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United States v. Johnson

United States District Court, N.D. Illinois, Eastern Division

June 24, 2019

UNITED STATES OF AMERICA
v.
SEDGWICK JOHNSON

          MEMORANDUM OPINION AND ORDER

          HARRY D. LEINENWEBER, JUDGE

         For the reasons stated herein, Sedgwick Johnson's Motion to Reduce Sentence Under the First Step Act (Dkt. No. 237) is granted.

         I. BACKGROUND

         On July 26, 2001, a federal grand jury returned an indictment charging Johnson and his co-defendants Kalonji McMillian and Raymond Cooper with: (1) one count of conspiracy to possess with intent to distribute more than 50 grams of a mixture containing cocaine base ("crack cocaine") and more than 500 grams of a mixture containing cocaine ("powder cocaine"), in violation of 21 U.S.C. § 846; (2) one count of possession with intent to distribute more than 500 grams of powder cocaine in violation of 21 U.S.C. § 841(a) (1); and (3) one count of possession with intent to distribute more than 50 grams of crack cocaine in violation of 21 U.S.C. § 841(a) (1) . The case against Johnson and his co-defendants proceeded to trial by jury on October 15, 2002.

         On October 22, 2002, the jury found Johnson guilty on all three charges. Pursuant to count one, the jury made a specific finding that Johnson had participated in the distribution of more than 50 grams of crack cocaine and more than 500 grams of powder cocaine.

         Johnson was sentenced on January 30, 2003. The sentencing court found Johnson to be a "career offender" under the U.S. Sentencing Guidelines §§ 4B1.1 and 4B1.2, and calculated his criminal history category as VI and his total offense level as 37. The court sentenced Johnson to a 360-month term of imprisonment on all three counts (which was the low end of the then-applicable guidelines range of 360 months to life), to run concurrently with each other. The court also sentenced Johnson to five years of supervised release on counts one and three, and four years of supervised release on count two, to run concurrently with each other. To date, Johnson has served approximately 216 months of his sentence.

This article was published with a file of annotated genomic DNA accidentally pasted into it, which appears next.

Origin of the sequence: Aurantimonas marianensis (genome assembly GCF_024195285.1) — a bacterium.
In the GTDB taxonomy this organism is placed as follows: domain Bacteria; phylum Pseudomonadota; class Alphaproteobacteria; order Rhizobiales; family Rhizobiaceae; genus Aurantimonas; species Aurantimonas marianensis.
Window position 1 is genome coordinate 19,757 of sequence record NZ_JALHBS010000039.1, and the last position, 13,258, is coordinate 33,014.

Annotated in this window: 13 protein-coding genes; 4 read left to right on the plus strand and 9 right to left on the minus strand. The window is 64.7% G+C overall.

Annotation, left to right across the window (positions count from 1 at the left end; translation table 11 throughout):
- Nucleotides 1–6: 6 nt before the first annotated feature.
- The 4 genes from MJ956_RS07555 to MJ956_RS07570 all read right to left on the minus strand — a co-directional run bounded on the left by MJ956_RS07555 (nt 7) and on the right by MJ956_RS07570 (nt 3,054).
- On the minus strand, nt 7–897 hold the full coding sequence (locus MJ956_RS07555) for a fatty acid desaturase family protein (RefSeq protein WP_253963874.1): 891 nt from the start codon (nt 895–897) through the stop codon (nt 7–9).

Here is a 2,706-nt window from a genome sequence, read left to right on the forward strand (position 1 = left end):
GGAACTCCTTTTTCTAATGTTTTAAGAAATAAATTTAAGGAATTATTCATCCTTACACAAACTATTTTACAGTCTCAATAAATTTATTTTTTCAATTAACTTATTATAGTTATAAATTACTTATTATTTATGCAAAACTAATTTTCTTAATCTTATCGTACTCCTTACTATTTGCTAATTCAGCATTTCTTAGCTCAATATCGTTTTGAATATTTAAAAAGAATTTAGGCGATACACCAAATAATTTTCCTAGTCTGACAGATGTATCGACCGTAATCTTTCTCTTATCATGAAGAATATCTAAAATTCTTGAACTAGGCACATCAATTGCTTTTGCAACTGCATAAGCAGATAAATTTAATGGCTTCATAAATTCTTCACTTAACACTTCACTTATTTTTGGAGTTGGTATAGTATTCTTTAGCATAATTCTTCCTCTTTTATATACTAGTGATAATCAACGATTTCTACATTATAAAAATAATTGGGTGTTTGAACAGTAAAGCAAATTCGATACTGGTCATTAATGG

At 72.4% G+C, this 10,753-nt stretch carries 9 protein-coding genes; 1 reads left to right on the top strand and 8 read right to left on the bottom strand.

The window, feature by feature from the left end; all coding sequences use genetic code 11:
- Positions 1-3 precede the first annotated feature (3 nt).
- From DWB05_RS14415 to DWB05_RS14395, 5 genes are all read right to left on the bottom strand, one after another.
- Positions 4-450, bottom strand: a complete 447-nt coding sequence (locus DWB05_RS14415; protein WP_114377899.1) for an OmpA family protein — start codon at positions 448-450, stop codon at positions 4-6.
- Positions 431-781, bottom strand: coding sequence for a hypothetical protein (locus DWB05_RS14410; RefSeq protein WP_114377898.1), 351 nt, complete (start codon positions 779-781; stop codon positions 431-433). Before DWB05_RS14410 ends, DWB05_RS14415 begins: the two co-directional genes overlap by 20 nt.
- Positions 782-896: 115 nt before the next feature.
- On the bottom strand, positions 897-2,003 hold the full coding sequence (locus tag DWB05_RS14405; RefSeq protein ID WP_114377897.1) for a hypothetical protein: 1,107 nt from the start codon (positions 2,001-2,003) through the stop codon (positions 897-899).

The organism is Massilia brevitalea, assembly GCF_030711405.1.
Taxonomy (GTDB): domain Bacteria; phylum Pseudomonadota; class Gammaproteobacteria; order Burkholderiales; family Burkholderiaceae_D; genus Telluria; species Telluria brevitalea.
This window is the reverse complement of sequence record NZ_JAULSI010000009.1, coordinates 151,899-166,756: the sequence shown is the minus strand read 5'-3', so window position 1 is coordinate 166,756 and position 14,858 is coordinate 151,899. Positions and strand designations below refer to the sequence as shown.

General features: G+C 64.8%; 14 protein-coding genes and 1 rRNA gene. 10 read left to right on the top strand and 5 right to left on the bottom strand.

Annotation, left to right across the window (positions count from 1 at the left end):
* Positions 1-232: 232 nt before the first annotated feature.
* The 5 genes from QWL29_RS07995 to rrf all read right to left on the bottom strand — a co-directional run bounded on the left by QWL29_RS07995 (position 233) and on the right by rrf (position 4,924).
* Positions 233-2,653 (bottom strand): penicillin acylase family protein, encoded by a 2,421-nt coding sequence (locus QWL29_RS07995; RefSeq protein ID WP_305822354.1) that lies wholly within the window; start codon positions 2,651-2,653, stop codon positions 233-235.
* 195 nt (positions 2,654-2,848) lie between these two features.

Johnson now moves this Court for a reduced sentence under Section 404 of the First Step Act of 2018, Pub. L. No. 115-391, 132 Stat. 5194 (2018) ("the First Step Act"), and Sections 2 and 3 of the Fair Sentencing Act of 2010, Pub. L. No. 111-220, 124 Stat. 2372 (2010) ("the Fair Sentencing Act"). Johnson requests that the Court reduce his 360-month sentence for distribution of crack cocaine to a 262-month sentence-the low end of the currently applicable guidelines range.

         II. DISCUSSION

         The First Step Act effectively makes the provisions of the Fair Sentencing Act, passed in 2010, retroactive. Section 404 of the First Step Act states, in relevant part:

(a) DEFINTION OF COVERED OFFENSE. In this section, the term "covered offense" means a violation of a Federal criminal statute, the statutory penalties for which were modified by section 2 or 3 of the Fair Sentencing Act of 2010 (Public Law 111-220; 124 Stat. 2372), that was committed before August 3, 2010.
(b) DEFENDANTS PREVIOUSLY SENTENCED. A court that imposed a sentence for a covered offense may, on motion of the defendant, the Director of the Bureau of Prisons, the attorney for the Government, or the court, impose a reduced sentence as if sections 2 and 3 of the Fair Sentencing Act of 2010 (Public Law 111-220; 124 Stat. 2372) were in effect at the time the covered offense was committed.

PL 115-391. Relief under the First Step Act is discretionary. Id. § 404(c) ("Nothing in this section shall be construed to require a court to reduce any sentence pursuant to this section.")

         A. Covered Offense

         The First Step Act limits eligibility to "covered offenses." See PL 115-391 § 404. When Johnson was charged, tried, and sentenced, the statutory sentence for possession with an intent to distribute 50 grams or more of crack cocaine was ten years to life. 21 U.S.C. § 841(b)(1)(A) (2003). The Fair Sentencing Act raised the amount of crack cocaine that triggered that statutory sentence from 50 grams to 280 grams. 21 U.S.C. § 841(b)(1)(A) (2019). The Fair Sentencing Act set the statutory penalty for more than 28 but less than 280 grams of crack cocaine as between five- and 40-years' imprisonment. 21 U.S.C. § 841 (b) (1) (B) (iii) (2019). Therefore, Johnson argues, the ...


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